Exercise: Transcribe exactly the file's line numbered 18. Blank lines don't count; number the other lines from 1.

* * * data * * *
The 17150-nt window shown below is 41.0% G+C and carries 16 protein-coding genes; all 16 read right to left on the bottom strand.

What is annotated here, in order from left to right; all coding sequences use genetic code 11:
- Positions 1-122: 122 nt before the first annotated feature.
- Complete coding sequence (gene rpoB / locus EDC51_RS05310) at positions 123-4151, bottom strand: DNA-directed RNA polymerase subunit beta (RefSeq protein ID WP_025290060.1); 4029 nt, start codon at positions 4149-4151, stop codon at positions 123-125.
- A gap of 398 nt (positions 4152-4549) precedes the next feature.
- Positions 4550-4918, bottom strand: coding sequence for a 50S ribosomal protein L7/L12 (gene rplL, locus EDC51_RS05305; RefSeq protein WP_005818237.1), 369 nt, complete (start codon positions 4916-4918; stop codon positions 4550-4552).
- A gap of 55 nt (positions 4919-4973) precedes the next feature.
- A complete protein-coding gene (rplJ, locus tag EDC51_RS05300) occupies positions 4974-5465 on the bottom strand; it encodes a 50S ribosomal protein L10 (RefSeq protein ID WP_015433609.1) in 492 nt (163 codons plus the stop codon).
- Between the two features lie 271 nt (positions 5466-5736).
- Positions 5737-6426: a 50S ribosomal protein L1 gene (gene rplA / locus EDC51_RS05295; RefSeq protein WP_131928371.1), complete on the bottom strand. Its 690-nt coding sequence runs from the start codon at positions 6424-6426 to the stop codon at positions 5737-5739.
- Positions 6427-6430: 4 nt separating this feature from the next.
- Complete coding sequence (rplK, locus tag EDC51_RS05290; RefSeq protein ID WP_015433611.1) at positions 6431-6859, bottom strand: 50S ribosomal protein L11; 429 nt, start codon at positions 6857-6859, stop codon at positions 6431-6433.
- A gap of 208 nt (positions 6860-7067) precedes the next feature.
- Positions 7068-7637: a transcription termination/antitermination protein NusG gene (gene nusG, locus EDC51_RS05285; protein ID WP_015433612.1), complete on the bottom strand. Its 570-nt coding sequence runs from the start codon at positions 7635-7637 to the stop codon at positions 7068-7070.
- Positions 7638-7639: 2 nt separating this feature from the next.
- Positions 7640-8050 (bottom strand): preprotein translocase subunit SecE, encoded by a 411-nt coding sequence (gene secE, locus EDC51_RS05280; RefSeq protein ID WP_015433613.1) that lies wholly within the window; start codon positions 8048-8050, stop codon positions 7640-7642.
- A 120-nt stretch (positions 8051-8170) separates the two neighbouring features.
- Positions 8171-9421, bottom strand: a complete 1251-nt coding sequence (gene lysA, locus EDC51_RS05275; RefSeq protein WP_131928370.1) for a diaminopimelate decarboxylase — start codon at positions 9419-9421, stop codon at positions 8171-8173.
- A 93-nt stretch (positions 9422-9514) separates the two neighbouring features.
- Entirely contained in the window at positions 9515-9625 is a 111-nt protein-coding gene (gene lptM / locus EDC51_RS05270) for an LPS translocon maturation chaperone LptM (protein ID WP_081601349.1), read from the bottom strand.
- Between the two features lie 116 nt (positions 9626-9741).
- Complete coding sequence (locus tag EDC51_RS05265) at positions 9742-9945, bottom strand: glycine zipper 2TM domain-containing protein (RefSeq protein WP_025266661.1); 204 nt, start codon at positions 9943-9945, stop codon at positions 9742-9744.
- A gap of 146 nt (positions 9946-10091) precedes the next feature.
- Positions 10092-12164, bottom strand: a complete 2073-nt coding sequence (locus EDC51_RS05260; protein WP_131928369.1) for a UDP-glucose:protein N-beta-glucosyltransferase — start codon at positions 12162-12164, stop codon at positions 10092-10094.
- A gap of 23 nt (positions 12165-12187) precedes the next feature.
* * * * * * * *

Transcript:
- Positions 8171-9421, bottom strand: a complete 1251-nt coding sequence (gene lysA, locus EDC51_RS05275; RefSeq protein WP_131928370.1) for a diaminopimelate decarboxylase — start codon at positions 9419-9421, stop codon at positions 8171-8173.